I do examine Security Software now and then to see what’s going on, if there are any new developments and what the state of affairs is when it comes to consumer grade Antivirus and Firewall software. Countermeasures are useful, especially when it comes to less tech savvy users (which we may happen to live with/be related to/work alongside etc).
It’s been a fair few years since I’ve looked at consumer grade protection, especially since Windows 7 does a fairly good job out of the box with UAC and the basic firewall built in.
The software I’m going to be looking at is from Bitdefender Antivirus and it’s called Bitdefender Internet Security 2012 – it came out not too long ago.
It’s a neatly packaged piece of software and it’s very easy to get it up and running, it’s using a web-type installer so you will need an Internet connection and it scans whilst it’s installing – so it’s pretty efficient.
After that it pretty much runs itself, you don’t really need to touch anything out of the box – for the average user it’s configured fairly sanely by default. It’s basically a one click install.
Just make sure you don’t have any other AV software installed when you try and install it, or things could go horribly wrong (I had Avast! running on the test machine and it completely locked up – I installed it on a clean VirtualBox Win7 after that and it was fine).
Feature wise it has what you’d expect, anti-virus, firewall, parental control, privacy control and anti-spam. It does have some more advanced configuration options and dialogues if you’re into that kind of thing, for example you can check out active network connections (including PID, process name etc) – which is something that always fascinated me.
It does annoy me a little that I can’t re-size the Network Activity dialogue – but that’s a minor gripe.
You can add fairly complex firewall rules as well, if that kind of things floats your boat. But honestly with the majority of desktop computers behind a NAT router – incoming firewall filtering has become pretty much redundant. Outgoing filtering, and more importantly alerting – is of course something which helps in the fight against malware.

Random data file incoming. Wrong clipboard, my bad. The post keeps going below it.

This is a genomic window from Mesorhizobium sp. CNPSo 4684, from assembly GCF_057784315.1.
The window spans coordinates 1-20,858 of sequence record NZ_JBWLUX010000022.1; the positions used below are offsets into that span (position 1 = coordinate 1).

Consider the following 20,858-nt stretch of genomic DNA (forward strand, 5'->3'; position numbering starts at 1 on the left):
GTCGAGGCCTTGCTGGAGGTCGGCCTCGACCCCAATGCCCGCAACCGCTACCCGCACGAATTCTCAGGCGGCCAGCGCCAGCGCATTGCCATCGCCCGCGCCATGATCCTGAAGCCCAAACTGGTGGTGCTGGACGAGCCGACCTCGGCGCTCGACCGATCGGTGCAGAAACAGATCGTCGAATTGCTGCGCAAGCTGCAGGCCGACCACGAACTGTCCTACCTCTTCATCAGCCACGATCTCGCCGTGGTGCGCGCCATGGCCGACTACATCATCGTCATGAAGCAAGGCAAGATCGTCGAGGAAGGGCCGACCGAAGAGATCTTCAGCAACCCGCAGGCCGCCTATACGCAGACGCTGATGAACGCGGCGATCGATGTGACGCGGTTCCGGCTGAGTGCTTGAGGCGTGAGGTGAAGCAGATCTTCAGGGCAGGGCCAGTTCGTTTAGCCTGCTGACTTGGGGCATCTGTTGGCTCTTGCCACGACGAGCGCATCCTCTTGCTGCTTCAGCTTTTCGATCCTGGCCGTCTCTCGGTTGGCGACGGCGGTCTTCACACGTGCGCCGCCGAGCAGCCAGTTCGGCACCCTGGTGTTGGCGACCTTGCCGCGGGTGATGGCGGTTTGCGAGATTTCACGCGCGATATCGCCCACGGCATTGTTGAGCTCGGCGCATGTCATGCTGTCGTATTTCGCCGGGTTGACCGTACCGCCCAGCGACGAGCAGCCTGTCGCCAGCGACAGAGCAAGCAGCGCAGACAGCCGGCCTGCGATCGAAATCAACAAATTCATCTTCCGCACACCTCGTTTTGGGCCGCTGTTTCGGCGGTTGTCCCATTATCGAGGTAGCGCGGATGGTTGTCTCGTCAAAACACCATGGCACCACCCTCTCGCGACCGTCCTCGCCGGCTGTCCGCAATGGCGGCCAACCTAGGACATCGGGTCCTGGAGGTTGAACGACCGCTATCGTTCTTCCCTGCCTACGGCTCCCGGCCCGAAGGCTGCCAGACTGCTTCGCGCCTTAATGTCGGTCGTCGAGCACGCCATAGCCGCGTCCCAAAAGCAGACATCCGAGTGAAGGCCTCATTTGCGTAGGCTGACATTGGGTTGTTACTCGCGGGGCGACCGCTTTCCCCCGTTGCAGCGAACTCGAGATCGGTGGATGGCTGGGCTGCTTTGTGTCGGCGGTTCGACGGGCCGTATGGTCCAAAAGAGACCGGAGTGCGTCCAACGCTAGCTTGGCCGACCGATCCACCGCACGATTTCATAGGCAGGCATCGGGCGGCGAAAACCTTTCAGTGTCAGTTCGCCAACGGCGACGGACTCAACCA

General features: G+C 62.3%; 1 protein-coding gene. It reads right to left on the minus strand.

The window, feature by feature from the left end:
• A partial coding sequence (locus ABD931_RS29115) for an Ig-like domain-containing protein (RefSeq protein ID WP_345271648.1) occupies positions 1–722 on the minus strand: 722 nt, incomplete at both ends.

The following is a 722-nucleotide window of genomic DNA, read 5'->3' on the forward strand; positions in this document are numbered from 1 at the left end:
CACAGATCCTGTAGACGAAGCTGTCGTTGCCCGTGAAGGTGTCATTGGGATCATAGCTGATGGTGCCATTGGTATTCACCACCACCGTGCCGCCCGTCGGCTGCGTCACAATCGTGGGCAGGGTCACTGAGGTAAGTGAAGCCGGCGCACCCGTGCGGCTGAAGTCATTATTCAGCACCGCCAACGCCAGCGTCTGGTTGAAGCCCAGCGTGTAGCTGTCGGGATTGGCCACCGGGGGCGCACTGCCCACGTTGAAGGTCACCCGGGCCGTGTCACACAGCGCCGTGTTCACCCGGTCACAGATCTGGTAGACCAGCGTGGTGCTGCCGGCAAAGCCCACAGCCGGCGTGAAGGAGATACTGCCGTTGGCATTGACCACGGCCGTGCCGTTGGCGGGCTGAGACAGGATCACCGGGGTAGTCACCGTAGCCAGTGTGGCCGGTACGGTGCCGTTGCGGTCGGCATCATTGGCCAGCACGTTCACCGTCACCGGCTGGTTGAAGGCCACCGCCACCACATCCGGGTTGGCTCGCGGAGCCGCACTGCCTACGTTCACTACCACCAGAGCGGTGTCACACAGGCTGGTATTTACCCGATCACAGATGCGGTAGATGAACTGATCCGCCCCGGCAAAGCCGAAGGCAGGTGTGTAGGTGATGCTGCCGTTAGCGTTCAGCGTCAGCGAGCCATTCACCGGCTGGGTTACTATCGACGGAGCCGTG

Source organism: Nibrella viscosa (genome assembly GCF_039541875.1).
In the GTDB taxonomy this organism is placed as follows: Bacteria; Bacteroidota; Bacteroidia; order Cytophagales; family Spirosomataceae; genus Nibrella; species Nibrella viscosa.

There’s two things I particularly like about this software, the first appeals to my human side – which is the Autopilot mode. This makes a lot of sense and makes security a lot less intrusive (something which is really important, as the more intrusive/disruptive something is – the more likely the user is to disable it).
It updates silently, it deals with threats quietly, it just takes care of business and doesn’t get in the way.
Autopilot essentially attempts to make the optimal security-related decision when an event occurs without interrupting the user. And the setting is as simple as can be, it’s just a switch on the home screen of the application.
The other thing I love is Game Mode! It attempts to set itself automatically, but you can turn it on with a short-cut, or by using the context menu on the system tray icon.
This makes a lot of sense to me – leave me to game in peace! It’s a pretty good feature if you ask me.
Other than that, Bitdefender seems fairly timely with threat updates (we have mentioned them numerous times before) as they do some pretty good research.
The most recent piece uncovered by them was pretty interesting – Super Powered Malware Sandwiches Found In The Wild – Frankenmalware.
In conclusion, it’s a pretty solid and unusually fuss free piece of software. You can download the trial to check it out and it’s priced pretty reasonably:
- £29.99/$49.95 for 1 PC
- £39.99/$69.95 for 3 PCs
- £69.99/$109.95 for 5 PCs
Have a play around with it, you can do so on a VirtualBox install if you don’t want to mess with your current rig. It’s a good choice to install on your non-techie friend/family-member/colleague’s computer and keep them a little bit safer.
Resource wise it seems extremely efficient, on the instance I tested the Security Center maxed out at about 7MB memory use and the agent at about 1.5MB (whilst idling). Running a Quick Scan from the home dialogue took it up to about 22MB total memory usage – which is still very impressive.
This is some pretty lean software.
If you are already using it, or are thinking of trying it out – leave your thoughts in the comment box below.
If you want to find out more or download a trial version (valid for 30 days) you can do so here:
- Sandboxie – Sandbox Your Browser / Software / Programs In Windows
- AxCrypt – Open Source Windows File Encryption Software
- Smooth-Sec – IDS/IPS (Intrusion Detection/Prevention System) In A Box
- Agnitum Outpost Firewall PRO Review
- Outpost Security Suite PRO Review
- Trojan Targets Google Text Based Adverts
Most Read in Countermeasures:
- AJAX: Is your application secure enough? - 118,944 views
- Password Hasher Firefox Extension - 116,821 views
- NDR or Backscatter Spam – How Non Delivery Reports Become a Nuisance - 57,520 views